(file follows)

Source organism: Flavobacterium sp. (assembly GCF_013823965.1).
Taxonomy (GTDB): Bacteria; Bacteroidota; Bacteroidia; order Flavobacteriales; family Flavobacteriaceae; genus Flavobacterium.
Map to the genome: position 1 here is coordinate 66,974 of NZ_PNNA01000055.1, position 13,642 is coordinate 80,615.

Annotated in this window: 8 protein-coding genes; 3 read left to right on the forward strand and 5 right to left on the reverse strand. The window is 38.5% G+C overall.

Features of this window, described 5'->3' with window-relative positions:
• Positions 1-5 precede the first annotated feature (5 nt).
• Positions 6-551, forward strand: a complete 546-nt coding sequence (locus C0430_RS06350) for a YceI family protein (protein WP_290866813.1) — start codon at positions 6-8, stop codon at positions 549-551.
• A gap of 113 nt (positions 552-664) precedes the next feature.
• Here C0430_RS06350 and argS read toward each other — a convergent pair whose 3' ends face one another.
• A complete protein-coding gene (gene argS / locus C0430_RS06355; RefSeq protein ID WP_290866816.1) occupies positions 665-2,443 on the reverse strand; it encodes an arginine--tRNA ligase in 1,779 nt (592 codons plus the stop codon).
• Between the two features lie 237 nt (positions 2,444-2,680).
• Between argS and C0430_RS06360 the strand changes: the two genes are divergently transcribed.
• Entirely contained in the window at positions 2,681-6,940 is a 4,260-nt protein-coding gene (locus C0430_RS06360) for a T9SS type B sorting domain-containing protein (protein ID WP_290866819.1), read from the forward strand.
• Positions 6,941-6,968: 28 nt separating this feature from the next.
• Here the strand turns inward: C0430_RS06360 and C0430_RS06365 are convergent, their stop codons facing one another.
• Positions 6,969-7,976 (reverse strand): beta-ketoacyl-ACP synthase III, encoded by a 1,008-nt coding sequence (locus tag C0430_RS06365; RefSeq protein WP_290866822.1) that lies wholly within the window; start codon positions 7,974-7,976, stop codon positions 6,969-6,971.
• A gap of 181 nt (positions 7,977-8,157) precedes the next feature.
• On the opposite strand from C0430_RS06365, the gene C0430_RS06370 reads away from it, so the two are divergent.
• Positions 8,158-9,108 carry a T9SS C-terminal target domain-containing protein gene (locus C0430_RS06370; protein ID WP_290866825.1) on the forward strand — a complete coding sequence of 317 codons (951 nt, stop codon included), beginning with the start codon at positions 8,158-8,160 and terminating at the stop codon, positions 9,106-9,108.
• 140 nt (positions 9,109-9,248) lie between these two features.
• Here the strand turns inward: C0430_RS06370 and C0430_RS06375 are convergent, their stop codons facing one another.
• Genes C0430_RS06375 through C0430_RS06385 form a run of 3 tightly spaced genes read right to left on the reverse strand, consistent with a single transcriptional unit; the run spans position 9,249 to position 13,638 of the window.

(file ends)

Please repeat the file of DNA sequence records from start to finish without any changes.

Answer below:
Source organism: Flavobacterium sp. (assembly GCF_013823965.1).
Taxonomy (GTDB): Bacteria; Bacteroidota; Bacteroidia; order Flavobacteriales; family Flavobacteriaceae; genus Flavobacterium.
Map to the genome: position 1 here is coordinate 66,974 of NZ_PNNA01000055.1, position 13,642 is coordinate 80,615.

Annotated in this window: 8 protein-coding genes; 3 read left to right on the forward strand and 5 right to left on the reverse strand. The window is 38.5% G+C overall.

Features of this window, described 5'->3' with window-relative positions:
• Positions 1-5 precede the first annotated feature (5 nt).
• Positions 6-551, forward strand: a complete 546-nt coding sequence (locus C0430_RS06350) for a YceI family protein (protein WP_290866813.1) — start codon at positions 6-8, stop codon at positions 549-551.
• A gap of 113 nt (positions 552-664) precedes the next feature.
• Here C0430_RS06350 and argS read toward each other — a convergent pair whose 3' ends face one another.
• A complete protein-coding gene (gene argS / locus C0430_RS06355; RefSeq protein ID WP_290866816.1) occupies positions 665-2,443 on the reverse strand; it encodes an arginine--tRNA ligase in 1,779 nt (592 codons plus the stop codon).
• Between the two features lie 237 nt (positions 2,444-2,680).
• Between argS and C0430_RS06360 the strand changes: the two genes are divergently transcribed.
• Entirely contained in the window at positions 2,681-6,940 is a 4,260-nt protein-coding gene (locus C0430_RS06360) for a T9SS type B sorting domain-containing protein (protein ID WP_290866819.1), read from the forward strand.
• Positions 6,941-6,968: 28 nt separating this feature from the next.
• Here the strand turns inward: C0430_RS06360 and C0430_RS06365 are convergent, their stop codons facing one another.
• Positions 6,969-7,976 (reverse strand): beta-ketoacyl-ACP synthase III, encoded by a 1,008-nt coding sequence (locus tag C0430_RS06365; RefSeq protein WP_290866822.1) that lies wholly within the window; start codon positions 7,974-7,976, stop codon positions 6,969-6,971.
• A gap of 181 nt (positions 7,977-8,157) precedes the next feature.
• On the opposite strand from C0430_RS06365, the gene C0430_RS06370 reads away from it, so the two are divergent.
• Positions 8,158-9,108 carry a T9SS C-terminal target domain-containing protein gene (locus C0430_RS06370; protein ID WP_290866825.1) on the forward strand — a complete coding sequence of 317 codons (951 nt, stop codon included), beginning with the start codon at positions 8,158-8,160 and terminating at the stop codon, positions 9,106-9,108.
• 140 nt (positions 9,109-9,248) lie between these two features.
• Here the strand turns inward: C0430_RS06370 and C0430_RS06375 are convergent, their stop codons facing one another.
• Genes C0430_RS06375 through C0430_RS06385 form a run of 3 tightly spaced genes read right to left on the reverse strand, consistent with a single transcriptional unit; the run spans position 9,249 to position 13,638 of the window.